with pat selinger
Relational database pioneer Patricia G. Selinger explores the vast realm of database
technology and trends in a wide-ranging discussion with Microsoft’s James Hamilton.
IBM FELLOW aND retired director
of the Database Technology
Institute at IBM’s Almaden
Research Center Patricia G.
Selinger has made tremendous contributions to the database
industry. After joining IBM Research
in 1975, Selinger became a leading
member of the team that built System R, the first proof that relational
database technology was practical.
Her innovative work on cost-based
query optimization has been adopted
by the majority of relational database
vendors and is taught in most university database courses. Selinger managed the Almaden Computer Science
department and established the Database Technology Institute, a joint
program between IBM Research and
the IBM software development team
that accelerated advanced technology
into data management products such
as DB2 Universal Database for z/OS,
IMS, DB2 UDB on Linux, Windows,
The interview presented here was
conducted by James Hamilton, a
member of Microsoft’s SQL Server
Team and the former lead architect on
DB2 and leader of the C++ compiler
project at IBM.a
James hamiLton Let’s start with the
role of a query optimizer in a relational
database management system and your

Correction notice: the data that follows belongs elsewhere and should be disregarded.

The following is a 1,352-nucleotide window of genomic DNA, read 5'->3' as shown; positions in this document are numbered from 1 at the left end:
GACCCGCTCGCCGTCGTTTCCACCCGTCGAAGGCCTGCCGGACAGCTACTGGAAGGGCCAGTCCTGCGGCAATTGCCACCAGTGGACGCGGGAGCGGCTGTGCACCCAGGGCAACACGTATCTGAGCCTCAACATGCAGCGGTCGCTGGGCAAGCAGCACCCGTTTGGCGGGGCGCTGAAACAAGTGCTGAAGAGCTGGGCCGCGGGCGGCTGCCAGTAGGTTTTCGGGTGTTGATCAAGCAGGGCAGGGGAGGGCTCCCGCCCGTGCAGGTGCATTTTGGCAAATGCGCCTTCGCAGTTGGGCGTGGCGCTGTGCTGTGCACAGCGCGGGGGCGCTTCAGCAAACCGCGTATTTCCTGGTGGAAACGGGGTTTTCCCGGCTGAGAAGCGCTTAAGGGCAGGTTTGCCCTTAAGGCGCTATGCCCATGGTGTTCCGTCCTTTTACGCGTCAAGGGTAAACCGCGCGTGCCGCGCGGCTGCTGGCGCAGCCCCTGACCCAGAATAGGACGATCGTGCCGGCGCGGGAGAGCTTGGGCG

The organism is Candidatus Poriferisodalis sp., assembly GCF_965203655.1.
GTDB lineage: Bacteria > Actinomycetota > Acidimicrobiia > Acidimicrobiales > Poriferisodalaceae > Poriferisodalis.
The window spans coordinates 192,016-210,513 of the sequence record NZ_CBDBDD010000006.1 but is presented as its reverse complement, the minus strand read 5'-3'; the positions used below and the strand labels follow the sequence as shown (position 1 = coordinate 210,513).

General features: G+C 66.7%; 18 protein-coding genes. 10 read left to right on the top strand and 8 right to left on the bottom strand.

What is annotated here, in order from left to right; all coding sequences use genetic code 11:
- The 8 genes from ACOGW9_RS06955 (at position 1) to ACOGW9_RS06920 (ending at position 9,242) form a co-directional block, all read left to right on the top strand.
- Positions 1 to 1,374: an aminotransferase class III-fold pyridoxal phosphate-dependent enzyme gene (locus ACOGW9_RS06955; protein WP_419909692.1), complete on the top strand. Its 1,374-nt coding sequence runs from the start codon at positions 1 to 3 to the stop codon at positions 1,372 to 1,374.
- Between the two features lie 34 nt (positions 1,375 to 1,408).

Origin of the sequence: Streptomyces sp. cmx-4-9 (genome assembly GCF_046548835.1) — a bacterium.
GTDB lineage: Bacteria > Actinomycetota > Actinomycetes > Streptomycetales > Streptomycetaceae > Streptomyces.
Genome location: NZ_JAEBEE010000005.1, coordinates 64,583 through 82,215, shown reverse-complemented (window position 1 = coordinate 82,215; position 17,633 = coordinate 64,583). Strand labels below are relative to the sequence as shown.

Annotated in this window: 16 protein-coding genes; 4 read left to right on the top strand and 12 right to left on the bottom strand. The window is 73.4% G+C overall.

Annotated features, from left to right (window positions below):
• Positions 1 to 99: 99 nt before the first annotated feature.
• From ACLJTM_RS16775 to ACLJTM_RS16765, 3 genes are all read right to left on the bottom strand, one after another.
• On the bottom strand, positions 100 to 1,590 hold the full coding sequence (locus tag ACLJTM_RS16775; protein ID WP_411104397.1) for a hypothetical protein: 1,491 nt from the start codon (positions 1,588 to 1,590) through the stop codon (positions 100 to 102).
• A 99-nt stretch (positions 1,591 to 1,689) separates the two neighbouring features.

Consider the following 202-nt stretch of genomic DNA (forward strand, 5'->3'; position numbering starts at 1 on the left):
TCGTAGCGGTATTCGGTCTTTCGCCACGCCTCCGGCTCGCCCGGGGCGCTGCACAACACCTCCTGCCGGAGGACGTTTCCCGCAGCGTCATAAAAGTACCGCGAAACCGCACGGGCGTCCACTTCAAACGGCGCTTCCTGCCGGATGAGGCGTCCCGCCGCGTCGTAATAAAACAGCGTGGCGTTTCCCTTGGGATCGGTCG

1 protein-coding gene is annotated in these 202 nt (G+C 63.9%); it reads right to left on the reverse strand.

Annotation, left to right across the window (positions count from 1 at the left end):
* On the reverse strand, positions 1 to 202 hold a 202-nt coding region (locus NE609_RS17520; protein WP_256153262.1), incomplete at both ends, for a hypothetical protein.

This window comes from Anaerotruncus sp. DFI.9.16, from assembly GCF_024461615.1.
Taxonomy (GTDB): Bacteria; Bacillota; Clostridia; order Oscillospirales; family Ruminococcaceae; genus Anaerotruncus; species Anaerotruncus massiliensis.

a This interview took place just prior to Selinger’s
retirement from IBM in October 2005.
invention of cost-based optimizers.
Pat seLinGeR As you know, the fundamental tenet of a relational database is that data is stored in rows
and columns. It’s value-based in that
the values themselves stand up for—
represent—the data. No information
is contained in pointers. All of the information is reflected in a series of
tables, and the tables have a certain
well-known shape and form: there’s
an orders table, a customers table, an
employees table, and so forth. Each of
those tables has a fixed set of columns:
the first name, the last name, the address.
Relational systems have a higher-level
language called SQL, which is a set-ori-
ented query language. This is a unique
concept and really what distinguishes
relational database systems from anything that came before or after.
The set-oriented concept of the
query language allows asking for all
the programmers who work in department 50; or all of the orders over
$5,000; or all of the San Jose customers who have orders over $5,000; and
so forth. The information in relational
tables can be combined in many different ways, based on their values
How do you take this very high-level
set-oriented question that the user
asks and turn it into an exact recipe
for navigating the disk and getting the
information from each of the different
records within each of the different
tables? This process is query optimization: the idea of mapping from the
higher-level SQL down to the lower-level recipe or series of actions that
you go through to access the data.
Query optimizers have evolved as
an enabling technology to make this
high-level programming language—
this data-access language, SQL—work.
Without that, you would end up using
brute force: let’s look at each row and
see if it matches the description of
what’s asked for. Is it department 50?
Is it an order that’s over $5,000? That
would be very inefficient to scan all of
the data all of the time.
So we have access techniques that
allow you to look at only a subset of the